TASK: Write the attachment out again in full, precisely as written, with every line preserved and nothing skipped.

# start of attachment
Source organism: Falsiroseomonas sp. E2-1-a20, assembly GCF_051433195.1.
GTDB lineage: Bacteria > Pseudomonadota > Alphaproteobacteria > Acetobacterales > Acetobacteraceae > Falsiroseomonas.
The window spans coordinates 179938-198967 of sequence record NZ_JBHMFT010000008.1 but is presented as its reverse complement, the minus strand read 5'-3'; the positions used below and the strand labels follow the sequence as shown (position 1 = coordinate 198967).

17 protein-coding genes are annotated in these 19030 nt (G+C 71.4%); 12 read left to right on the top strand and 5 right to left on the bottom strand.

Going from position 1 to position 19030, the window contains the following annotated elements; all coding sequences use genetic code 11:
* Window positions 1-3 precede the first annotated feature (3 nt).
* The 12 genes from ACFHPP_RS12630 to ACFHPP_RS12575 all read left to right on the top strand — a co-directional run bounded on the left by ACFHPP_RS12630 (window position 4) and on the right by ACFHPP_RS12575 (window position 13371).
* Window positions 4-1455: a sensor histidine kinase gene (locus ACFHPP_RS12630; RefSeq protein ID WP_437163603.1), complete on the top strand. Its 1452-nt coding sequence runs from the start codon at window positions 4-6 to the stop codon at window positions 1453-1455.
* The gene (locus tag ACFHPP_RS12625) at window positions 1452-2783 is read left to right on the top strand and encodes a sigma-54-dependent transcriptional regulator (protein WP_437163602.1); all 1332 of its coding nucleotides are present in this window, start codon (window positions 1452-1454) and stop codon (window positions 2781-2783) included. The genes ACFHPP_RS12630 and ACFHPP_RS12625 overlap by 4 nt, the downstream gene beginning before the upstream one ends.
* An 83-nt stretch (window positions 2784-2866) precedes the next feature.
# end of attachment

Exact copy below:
Source organism: Falsiroseomonas sp. E2-1-a20, assembly GCF_051433195.1.
GTDB lineage: Bacteria > Pseudomonadota > Alphaproteobacteria > Acetobacterales > Acetobacteraceae > Falsiroseomonas.
The window spans coordinates 179938-198967 of sequence record NZ_JBHMFT010000008.1 but is presented as its reverse complement, the minus strand read 5'-3'; the positions used below and the strand labels follow the sequence as shown (position 1 = coordinate 198967).

17 protein-coding genes are annotated in these 19030 nt (G+C 71.4%); 12 read left to right on the top strand and 5 right to left on the bottom strand.

Going from position 1 to position 19030, the window contains the following annotated elements; all coding sequences use genetic code 11:
* Window positions 1-3 precede the first annotated feature (3 nt).
* The 12 genes from ACFHPP_RS12630 to ACFHPP_RS12575 all read left to right on the top strand — a co-directional run bounded on the left by ACFHPP_RS12630 (window position 4) and on the right by ACFHPP_RS12575 (window position 13371).
* Window positions 4-1455: a sensor histidine kinase gene (locus ACFHPP_RS12630; RefSeq protein ID WP_437163603.1), complete on the top strand. Its 1452-nt coding sequence runs from the start codon at window positions 4-6 to the stop codon at window positions 1453-1455.
* The gene (locus tag ACFHPP_RS12625) at window positions 1452-2783 is read left to right on the top strand and encodes a sigma-54-dependent transcriptional regulator (protein WP_437163602.1); all 1332 of its coding nucleotides are present in this window, start codon (window positions 1452-1454) and stop codon (window positions 2781-2783) included. The genes ACFHPP_RS12630 and ACFHPP_RS12625 overlap by 4 nt, the downstream gene beginning before the upstream one ends.
* An 83-nt stretch (window positions 2784-2866) precedes the next feature.